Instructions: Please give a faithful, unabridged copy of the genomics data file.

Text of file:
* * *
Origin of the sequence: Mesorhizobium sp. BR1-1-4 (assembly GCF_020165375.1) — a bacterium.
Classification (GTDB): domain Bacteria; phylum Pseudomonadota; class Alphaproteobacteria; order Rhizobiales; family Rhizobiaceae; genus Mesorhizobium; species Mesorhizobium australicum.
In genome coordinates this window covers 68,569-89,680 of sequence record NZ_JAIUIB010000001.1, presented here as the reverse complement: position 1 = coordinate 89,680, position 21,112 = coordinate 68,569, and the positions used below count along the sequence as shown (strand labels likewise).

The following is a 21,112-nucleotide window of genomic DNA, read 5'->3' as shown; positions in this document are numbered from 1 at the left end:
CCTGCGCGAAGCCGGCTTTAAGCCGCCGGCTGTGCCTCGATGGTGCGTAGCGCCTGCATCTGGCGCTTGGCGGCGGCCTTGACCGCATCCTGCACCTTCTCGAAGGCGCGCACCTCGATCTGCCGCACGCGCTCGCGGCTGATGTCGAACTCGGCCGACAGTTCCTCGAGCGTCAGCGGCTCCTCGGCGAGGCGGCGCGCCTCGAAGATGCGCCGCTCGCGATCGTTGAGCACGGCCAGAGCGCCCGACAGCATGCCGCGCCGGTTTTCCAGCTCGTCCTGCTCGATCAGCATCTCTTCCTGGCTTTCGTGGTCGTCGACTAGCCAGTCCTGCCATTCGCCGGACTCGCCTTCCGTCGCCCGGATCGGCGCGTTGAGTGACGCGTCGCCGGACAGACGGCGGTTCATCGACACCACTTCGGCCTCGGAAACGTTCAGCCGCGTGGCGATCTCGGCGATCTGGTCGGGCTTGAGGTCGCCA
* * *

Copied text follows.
Origin of the sequence: Mesorhizobium sp. BR1-1-4 (assembly GCF_020165375.1) — a bacterium.
Classification (GTDB): domain Bacteria; phylum Pseudomonadota; class Alphaproteobacteria; order Rhizobiales; family Rhizobiaceae; genus Mesorhizobium; species Mesorhizobium australicum.
In genome coordinates this window covers 68,569-89,680 of sequence record NZ_JAIUIB010000001.1, presented here as the reverse complement: position 1 = coordinate 89,680, position 21,112 = coordinate 68,569, and the positions used below count along the sequence as shown (strand labels likewise).

The following is a 21,112-nucleotide window of genomic DNA, read 5'->3' as shown; positions in this document are numbered from 1 at the left end:
CCTGCGCGAAGCCGGCTTTAAGCCGCCGGCTGTGCCTCGATGGTGCGTAGCGCCTGCATCTGGCGCTTGGCGGCGGCCTTGACCGCATCCTGCACCTTCTCGAAGGCGCGCACCTCGATCTGCCGCACGCGCTCGCGGCTGATGTCGAACTCGGCCGACAGTTCCTCGAGCGTCAGCGGCTCCTCGGCGAGGCGGCGCGCCTCGAAGATGCGCCGCTCGCGATCGTTGAGCACGGCCAGAGCGCCCGACAGCATGCCGCGCCGGTTTTCCAGCTCGTCCTGCTCGATCAGCATCTCTTCCTGGCTTTCGTGGTCGTCGACTAGCCAGTCCTGCCATTCGCCGGACTCGCCTTCCGTCGCCCGGATCGGCGCGTTGAGTGACGCGTCGCCGGACAGACGGCGGTTCATCGACACCACTTCGGCCTCGGAAACGTTCAGCCGCGTGGCGATCTCGGCGATCTGGTCGGGCTTGAGGTCGCCA